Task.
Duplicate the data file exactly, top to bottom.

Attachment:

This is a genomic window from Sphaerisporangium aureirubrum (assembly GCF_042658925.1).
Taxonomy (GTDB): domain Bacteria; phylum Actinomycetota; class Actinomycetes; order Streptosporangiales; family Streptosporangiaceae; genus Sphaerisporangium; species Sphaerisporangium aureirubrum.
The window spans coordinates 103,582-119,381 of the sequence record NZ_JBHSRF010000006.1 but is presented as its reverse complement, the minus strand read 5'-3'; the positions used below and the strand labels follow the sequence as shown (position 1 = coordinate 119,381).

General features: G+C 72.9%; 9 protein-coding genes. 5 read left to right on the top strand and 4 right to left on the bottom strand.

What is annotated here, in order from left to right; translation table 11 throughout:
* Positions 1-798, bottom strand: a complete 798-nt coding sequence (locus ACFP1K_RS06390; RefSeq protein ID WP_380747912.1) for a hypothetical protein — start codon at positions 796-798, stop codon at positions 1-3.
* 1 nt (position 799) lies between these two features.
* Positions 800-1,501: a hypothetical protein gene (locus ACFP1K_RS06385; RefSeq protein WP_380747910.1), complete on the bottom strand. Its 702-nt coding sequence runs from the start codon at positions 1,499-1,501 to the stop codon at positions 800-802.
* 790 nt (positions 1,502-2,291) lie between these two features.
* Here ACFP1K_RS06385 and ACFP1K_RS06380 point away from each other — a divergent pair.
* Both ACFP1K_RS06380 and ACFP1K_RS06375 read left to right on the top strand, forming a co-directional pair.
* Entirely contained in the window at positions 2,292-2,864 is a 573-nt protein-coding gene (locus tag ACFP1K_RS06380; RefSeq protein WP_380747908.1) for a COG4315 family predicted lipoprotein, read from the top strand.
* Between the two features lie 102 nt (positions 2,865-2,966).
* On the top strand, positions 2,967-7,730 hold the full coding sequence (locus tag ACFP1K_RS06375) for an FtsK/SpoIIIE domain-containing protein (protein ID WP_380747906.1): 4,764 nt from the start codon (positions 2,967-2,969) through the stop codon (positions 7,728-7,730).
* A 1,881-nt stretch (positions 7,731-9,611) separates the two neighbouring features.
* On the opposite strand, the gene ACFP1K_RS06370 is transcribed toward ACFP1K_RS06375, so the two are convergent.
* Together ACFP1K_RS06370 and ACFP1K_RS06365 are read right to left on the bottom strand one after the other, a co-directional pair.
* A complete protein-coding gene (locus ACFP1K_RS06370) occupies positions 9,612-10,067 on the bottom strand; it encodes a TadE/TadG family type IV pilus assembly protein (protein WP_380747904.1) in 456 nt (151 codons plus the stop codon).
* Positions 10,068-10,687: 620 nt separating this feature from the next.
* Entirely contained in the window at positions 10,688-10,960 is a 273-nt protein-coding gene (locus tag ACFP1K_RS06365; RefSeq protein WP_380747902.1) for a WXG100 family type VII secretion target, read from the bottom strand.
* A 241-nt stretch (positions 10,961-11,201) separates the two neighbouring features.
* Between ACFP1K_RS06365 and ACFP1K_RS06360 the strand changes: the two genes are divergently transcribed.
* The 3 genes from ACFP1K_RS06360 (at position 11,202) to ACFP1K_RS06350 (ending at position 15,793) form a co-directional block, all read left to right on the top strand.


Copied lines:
This is a genomic window from Sphaerisporangium aureirubrum (assembly GCF_042658925.1).
Taxonomy (GTDB): domain Bacteria; phylum Actinomycetota; class Actinomycetes; order Streptosporangiales; family Streptosporangiaceae; genus Sphaerisporangium; species Sphaerisporangium aureirubrum.
The window spans coordinates 103,582-119,381 of the sequence record NZ_JBHSRF010000006.1 but is presented as its reverse complement, the minus strand read 5'-3'; the positions used below and the strand labels follow the sequence as shown (position 1 = coordinate 119,381).

General features: G+C 72.9%; 9 protein-coding genes. 5 read left to right on the top strand and 4 right to left on the bottom strand.

What is annotated here, in order from left to right; translation table 11 throughout:
* Positions 1-798, bottom strand: a complete 798-nt coding sequence (locus ACFP1K_RS06390; RefSeq protein ID WP_380747912.1) for a hypothetical protein — start codon at positions 796-798, stop codon at positions 1-3.
* 1 nt (position 799) lies between these two features.
* Positions 800-1,501: a hypothetical protein gene (locus ACFP1K_RS06385; RefSeq protein WP_380747910.1), complete on the bottom strand. Its 702-nt coding sequence runs from the start codon at positions 1,499-1,501 to the stop codon at positions 800-802.
* 790 nt (positions 1,502-2,291) lie between these two features.
* Here ACFP1K_RS06385 and ACFP1K_RS06380 point away from each other — a divergent pair.
* Both ACFP1K_RS06380 and ACFP1K_RS06375 read left to right on the top strand, forming a co-directional pair.
* Entirely contained in the window at positions 2,292-2,864 is a 573-nt protein-coding gene (locus tag ACFP1K_RS06380; RefSeq protein WP_380747908.1) for a COG4315 family predicted lipoprotein, read from the top strand.
* Between the two features lie 102 nt (positions 2,865-2,966).
* On the top strand, positions 2,967-7,730 hold the full coding sequence (locus tag ACFP1K_RS06375) for an FtsK/SpoIIIE domain-containing protein (protein ID WP_380747906.1): 4,764 nt from the start codon (positions 2,967-2,969) through the stop codon (positions 7,728-7,730).
* A 1,881-nt stretch (positions 7,731-9,611) separates the two neighbouring features.
* On the opposite strand, the gene ACFP1K_RS06370 is transcribed toward ACFP1K_RS06375, so the two are convergent.
* Together ACFP1K_RS06370 and ACFP1K_RS06365 are read right to left on the bottom strand one after the other, a co-directional pair.
* A complete protein-coding gene (locus ACFP1K_RS06370) occupies positions 9,612-10,067 on the bottom strand; it encodes a TadE/TadG family type IV pilus assembly protein (protein WP_380747904.1) in 456 nt (151 codons plus the stop codon).
* Positions 10,068-10,687: 620 nt separating this feature from the next.
* Entirely contained in the window at positions 10,688-10,960 is a 273-nt protein-coding gene (locus tag ACFP1K_RS06365; RefSeq protein WP_380747902.1) for a WXG100 family type VII secretion target, read from the bottom strand.
* A 241-nt stretch (positions 10,961-11,201) separates the two neighbouring features.
* Between ACFP1K_RS06365 and ACFP1K_RS06360 the strand changes: the two genes are divergently transcribed.
* The 3 genes from ACFP1K_RS06360 (at position 11,202) to ACFP1K_RS06350 (ending at position 15,793) form a co-directional block, all read left to right on the top strand.